I get a lot of gift cards, and I bet you do, too.
Since it’s often hard to buy for people, our friends and family have resorted to giving us these cards. Once seen as the lazy person’s go-to present, gift cards have become a practical and acceptable way to give.
This holiday season, eight in 10 consumers said they would be buying gift cards, according to an annual survey by the National Retail Federation. Shoppers are expected to spend an average of $163.16 on gift cards, the highest amount in the survey’s 11-year history. The gift-card market is estimated to top $130 billion in sales by 2015, according to research by CEB TowerGroup.
Since 2010, gift certificates, store gift cards, and general-use prepaid cards come with some pretty good protections, thanks to the Credit Card Accountability, Responsibility and Disclosure Act of 2009, also known as the Credit CARD Act.
So with your holiday shopping in full swing, here are some tips if you plan on giving a gift card:
• Expiration date limits. The money you load on a gift card is good for at least five years from the date the card was purchased. Any funds that might be added to a gift card later must also be good for at least five years.
Tip: A friend gave me a gift certificate for a chain restaurant. I put up the certificate for safe keeping until a special occasion when I might go to the pricey restaurant. The problem is I forgot about it. I recently found it as I was organizing my office. But thanks to the CARD Act, I had a really nice meal several years after I got the certificate.
To eliminate the possibility of losing gift cards, create a file folder and put the cards in it immediately after receiving them.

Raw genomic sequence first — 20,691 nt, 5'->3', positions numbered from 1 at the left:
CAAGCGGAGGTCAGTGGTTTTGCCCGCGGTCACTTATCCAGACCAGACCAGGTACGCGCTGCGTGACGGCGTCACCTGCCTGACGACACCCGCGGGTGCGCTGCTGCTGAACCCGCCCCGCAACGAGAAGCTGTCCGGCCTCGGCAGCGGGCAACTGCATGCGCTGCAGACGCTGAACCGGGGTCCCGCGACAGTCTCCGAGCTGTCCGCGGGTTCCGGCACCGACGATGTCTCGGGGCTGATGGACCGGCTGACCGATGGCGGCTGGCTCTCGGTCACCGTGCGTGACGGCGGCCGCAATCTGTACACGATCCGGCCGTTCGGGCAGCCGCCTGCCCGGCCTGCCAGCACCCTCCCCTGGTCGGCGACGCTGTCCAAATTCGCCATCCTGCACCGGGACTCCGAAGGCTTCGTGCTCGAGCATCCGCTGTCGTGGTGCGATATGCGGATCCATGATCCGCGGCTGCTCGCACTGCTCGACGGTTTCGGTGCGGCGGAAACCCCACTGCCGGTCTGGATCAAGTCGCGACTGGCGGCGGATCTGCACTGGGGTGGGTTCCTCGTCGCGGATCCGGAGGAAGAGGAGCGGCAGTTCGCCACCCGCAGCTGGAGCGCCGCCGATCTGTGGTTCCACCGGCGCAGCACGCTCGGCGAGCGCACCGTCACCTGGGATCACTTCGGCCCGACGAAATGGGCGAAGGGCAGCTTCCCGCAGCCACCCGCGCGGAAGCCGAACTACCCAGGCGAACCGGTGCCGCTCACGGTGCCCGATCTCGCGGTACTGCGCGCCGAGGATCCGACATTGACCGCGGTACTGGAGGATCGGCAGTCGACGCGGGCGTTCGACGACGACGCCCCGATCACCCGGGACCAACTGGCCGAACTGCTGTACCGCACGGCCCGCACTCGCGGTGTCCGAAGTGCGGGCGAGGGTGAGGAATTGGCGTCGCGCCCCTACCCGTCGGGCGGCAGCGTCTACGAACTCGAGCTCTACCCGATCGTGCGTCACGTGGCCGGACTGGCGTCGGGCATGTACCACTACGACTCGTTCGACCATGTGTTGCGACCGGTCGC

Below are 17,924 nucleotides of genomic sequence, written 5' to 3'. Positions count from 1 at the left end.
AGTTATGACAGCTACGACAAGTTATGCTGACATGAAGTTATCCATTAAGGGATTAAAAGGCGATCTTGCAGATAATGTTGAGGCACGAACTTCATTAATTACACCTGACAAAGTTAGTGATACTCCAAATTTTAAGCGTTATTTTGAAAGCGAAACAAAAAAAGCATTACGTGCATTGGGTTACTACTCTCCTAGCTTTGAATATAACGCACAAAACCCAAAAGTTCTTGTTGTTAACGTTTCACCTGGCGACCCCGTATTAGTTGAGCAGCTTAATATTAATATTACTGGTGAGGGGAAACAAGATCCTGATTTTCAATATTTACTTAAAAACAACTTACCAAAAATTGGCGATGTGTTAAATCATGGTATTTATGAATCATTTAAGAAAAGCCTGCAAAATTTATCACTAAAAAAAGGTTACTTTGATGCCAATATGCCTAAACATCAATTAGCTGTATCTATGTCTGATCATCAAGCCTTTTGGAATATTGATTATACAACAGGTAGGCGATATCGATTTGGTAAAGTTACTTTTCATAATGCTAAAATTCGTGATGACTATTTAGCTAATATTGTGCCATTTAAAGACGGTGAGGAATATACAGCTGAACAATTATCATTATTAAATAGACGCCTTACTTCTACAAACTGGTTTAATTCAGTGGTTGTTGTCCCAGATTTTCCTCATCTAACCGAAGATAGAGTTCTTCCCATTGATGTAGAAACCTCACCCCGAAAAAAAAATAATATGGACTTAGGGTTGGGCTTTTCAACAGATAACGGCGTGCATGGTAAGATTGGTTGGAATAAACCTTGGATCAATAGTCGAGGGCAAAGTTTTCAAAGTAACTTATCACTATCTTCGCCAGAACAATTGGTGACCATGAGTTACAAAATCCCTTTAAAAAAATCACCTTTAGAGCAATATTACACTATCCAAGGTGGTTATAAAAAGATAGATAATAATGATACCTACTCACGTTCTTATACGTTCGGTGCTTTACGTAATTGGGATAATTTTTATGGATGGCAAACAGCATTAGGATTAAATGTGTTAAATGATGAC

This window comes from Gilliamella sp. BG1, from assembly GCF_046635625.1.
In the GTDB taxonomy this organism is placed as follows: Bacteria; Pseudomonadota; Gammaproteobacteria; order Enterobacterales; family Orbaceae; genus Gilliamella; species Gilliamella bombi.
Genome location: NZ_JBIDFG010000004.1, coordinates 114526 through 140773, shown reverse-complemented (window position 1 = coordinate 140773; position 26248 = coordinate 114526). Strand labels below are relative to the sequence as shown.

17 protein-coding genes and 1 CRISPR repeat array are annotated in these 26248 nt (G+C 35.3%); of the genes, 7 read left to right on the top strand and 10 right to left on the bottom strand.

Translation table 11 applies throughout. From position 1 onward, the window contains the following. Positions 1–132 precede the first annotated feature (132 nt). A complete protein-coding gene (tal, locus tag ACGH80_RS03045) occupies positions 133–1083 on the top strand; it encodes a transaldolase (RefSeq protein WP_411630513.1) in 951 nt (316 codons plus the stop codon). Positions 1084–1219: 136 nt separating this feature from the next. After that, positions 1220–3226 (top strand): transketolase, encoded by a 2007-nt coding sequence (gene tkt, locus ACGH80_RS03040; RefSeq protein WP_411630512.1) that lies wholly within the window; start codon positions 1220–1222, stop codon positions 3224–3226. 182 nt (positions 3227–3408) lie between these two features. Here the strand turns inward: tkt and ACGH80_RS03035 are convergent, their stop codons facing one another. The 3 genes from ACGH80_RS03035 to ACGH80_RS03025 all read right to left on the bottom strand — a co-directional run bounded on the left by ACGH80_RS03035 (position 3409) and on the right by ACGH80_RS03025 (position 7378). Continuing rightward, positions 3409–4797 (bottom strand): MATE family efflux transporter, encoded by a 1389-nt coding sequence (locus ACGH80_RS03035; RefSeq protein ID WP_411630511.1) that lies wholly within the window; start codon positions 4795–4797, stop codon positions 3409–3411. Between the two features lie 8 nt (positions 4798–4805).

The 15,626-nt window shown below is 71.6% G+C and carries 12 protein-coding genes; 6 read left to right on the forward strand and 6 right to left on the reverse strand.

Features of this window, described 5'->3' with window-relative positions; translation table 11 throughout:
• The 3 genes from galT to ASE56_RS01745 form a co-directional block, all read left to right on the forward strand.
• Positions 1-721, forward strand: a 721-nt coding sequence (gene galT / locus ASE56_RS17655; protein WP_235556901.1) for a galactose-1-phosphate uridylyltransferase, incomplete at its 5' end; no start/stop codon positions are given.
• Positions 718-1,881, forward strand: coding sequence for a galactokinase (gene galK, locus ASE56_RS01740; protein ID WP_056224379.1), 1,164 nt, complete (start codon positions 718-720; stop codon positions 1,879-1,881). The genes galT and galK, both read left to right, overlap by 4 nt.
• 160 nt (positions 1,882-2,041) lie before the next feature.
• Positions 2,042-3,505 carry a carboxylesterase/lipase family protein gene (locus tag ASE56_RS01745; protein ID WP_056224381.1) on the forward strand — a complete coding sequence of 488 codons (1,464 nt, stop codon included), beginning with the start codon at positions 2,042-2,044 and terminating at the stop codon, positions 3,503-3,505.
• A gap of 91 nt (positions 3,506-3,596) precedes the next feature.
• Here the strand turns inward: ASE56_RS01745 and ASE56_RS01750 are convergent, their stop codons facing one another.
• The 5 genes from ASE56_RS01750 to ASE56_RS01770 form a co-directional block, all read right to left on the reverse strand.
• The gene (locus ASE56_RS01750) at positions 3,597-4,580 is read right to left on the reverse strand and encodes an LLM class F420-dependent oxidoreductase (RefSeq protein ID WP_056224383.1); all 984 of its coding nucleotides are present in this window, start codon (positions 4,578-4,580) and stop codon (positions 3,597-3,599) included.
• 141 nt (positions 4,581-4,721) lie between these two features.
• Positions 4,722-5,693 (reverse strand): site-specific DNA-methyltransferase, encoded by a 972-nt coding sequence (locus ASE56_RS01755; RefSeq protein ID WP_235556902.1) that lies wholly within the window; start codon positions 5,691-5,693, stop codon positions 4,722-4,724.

• Leftover money. A gift-card recipient may still be able to get a replacement gift card, even if it’s expired, if there is still money left on the card. If your card expires and there is unspent money, you can request a replacement card at no charge, according to the Federal Reserve.
Tip: When you give a gift card, make an effort to highlight the expiration date, which is often in small print on the back of the card. If the person you are giving the card is like me, he or she might want to save it for a special occasion to honor your thoughtfulness. But like me, he or she might tuck it away somewhere and forget about it.
• Fee limits. I hate to admit it, but I’ve lost the value of gift cards often because of fees. However, many fees are limited because of the CARD Act.
Generally, fees can be charged if you haven’t used your card for at least one year. Restrictions apply to maintenance fees, inactivity fees for not using your card, usage fees, or fees for adding money to your card. Often general-purpose gift cards will charge a monthly fee after 12 months of inactivity. Gift cards issued by banks, malls and credit-card companies are more likely to have expiration dates or activation, maintenance, inactivity and transaction fees.
Tip: Understandably, if you want to give someone the maximum flexibility to shop at any store, you might buy a general-purpose gift card. But help people out by again pointing out any fees that could be assessed on this type of gift card. Just include a little note or sticker that lists the date at which fees will be assessed. After all, if recipients don’t use the card, it’s money wasted.
If you get a gift card, be careful that you don’t overspend when you redeem it. A survey last year from the TowerGroup found that 30 percent of gift card recipients spend $25 more than the value of the card.
Oh, and I love this tip from Card Hub: If you have an old gift card that’s still good, but it’s looking a bit worn, check to see if you can trade it in for a new card. Regift the card if you’re looking for a gift for someone. But make sure it has the full value displayed on the front of the card.
Why would someone regift a gift card?
Perhaps the card is from a store the first recipient doesn’t patronize. As long as the gift card is for a service or store the regifting receiver would like, I don’t see the problem. Think of it as recycling. Besides I won’t tell and neither should you.